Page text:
11. September 29, 2009 3:39 pm
    riflefan says

    No the pukeko soup joke goes like this: To make pukeko soup take one pukeko and one old boot, boil for 10 hours then throw away the pukeko and eat the boot.

  12. September 29, 2009 7:56 pm
    Gill says

    I thought this was a weblog about birds, not a recipe site – just sort of proves the ignorance of some. Do a little bit more research you guys about birds before sounding off about pukes…. its a struggle for survival out there… most birds kill others ….Tuis are the most nasty….

  13. October 14, 2009 9:02 am
    David Woodward says

    The pukeko is really more suited to be representative of the average “Kiwi” than the kiwi. It is everywhere, extremely social, not in the least shy , quite attractive and colourful. Of our native birds is probably the most seen bird (not like the kiwi who skulks around in the bush at night and hides). Has undoubtfully been viewed by all “Kiwis” (but how many “Kiwis” have actually seen a kiwi which is not in captivity)? It can be somewhat oversexed, but what normal red-blooded “Kiwi” isn’t? It is quite self-reliant and doesn’t have to molly-coddled and protected by its own self-appointed nursemaid to survive. All-in-all the pukeko is more like we what we are than any other bird and as such deserves our support.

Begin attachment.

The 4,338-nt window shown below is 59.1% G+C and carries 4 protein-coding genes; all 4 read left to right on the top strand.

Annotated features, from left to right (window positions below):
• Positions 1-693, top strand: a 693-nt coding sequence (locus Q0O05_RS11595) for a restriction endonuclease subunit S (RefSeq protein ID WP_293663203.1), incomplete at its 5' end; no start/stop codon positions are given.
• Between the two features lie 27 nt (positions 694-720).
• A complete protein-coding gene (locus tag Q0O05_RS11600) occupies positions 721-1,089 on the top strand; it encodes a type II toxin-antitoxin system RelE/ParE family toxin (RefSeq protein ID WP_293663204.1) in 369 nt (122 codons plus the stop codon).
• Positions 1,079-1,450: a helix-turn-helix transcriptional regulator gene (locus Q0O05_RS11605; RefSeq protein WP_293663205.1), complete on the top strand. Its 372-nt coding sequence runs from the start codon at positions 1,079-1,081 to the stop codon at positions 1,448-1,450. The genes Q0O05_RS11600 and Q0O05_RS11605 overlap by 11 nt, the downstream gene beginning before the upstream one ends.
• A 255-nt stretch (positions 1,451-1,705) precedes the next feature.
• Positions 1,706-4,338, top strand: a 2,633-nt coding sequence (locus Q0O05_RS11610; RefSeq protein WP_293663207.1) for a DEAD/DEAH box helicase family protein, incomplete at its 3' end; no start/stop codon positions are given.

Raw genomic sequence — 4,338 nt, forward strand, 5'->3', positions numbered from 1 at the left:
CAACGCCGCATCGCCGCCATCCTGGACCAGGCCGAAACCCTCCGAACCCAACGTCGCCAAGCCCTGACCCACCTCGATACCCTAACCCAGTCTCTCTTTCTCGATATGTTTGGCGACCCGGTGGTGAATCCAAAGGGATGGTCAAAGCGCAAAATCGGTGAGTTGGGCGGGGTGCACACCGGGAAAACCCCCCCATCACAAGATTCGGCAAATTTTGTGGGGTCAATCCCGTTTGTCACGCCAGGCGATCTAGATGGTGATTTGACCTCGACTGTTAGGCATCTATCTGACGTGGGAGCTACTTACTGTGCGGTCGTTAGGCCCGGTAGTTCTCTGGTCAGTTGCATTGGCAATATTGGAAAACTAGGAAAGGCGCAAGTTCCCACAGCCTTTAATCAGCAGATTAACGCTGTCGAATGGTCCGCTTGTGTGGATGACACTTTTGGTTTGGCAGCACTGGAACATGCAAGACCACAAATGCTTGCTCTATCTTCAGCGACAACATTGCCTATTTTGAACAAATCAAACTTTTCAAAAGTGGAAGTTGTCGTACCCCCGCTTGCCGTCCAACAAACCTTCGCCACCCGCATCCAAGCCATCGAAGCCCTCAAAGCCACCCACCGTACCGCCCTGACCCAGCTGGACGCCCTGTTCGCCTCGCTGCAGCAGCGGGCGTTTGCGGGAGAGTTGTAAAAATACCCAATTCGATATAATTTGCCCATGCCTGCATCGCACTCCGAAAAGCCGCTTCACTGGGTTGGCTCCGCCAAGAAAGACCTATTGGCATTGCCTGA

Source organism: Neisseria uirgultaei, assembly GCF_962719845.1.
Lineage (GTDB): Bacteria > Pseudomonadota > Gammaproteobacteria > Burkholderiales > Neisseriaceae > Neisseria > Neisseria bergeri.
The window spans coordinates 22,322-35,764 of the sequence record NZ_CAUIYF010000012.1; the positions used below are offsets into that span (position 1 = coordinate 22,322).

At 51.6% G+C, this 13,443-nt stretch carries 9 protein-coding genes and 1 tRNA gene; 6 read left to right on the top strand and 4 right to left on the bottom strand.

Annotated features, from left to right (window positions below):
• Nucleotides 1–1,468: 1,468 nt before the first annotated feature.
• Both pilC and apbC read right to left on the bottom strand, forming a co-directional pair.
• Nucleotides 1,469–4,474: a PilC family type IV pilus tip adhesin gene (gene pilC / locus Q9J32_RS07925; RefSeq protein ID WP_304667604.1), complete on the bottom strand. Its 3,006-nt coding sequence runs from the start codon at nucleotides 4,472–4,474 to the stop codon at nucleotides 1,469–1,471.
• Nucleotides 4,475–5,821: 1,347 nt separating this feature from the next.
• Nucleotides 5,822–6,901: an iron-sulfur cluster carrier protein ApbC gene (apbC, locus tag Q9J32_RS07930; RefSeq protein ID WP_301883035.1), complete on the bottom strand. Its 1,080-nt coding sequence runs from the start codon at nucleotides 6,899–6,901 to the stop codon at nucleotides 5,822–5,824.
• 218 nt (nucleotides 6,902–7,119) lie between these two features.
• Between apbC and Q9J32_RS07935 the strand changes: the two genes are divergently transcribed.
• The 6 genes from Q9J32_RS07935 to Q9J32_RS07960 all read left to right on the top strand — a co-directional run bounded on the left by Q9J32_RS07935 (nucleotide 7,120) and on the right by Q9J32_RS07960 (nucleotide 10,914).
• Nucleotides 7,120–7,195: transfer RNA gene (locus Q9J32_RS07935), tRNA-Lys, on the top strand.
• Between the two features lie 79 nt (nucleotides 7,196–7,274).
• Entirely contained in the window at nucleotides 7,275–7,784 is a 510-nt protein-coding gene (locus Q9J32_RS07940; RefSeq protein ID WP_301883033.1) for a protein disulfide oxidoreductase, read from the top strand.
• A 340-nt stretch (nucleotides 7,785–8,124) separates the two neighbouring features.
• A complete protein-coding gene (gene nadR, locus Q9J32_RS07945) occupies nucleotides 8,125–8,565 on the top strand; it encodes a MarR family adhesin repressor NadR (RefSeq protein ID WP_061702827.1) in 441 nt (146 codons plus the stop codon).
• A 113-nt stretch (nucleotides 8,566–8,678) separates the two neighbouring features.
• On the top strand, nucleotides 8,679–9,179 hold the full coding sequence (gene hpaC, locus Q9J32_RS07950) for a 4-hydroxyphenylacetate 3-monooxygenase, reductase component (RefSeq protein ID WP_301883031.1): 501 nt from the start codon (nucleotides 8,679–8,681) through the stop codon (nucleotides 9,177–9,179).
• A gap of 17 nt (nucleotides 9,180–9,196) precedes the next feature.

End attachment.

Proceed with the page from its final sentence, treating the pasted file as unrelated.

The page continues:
14. October 14, 2009 10:41 am
    Gill says

    Well said David!

  15. October 14, 2009 10:54 am
    Trisha says

    Exactly, David.
    Pukekos need more votes! They make themselves so accessible for all NZers to see and they are beautiful.
    A Top 10 placing at very least is deserved.

  16. February 21, 2010 8:55 pm
    Lindsey & Carisse de Beer says

    Given the Pukeko is one of the Nation’s icons, we are astounded to find it actually on the menu at the Wild Foods Festival in Hokitika next month. Never mind voting, I think it is time for action of another kind. If you’re interested in joining my sister and I : lindseydebeer@hotmail.com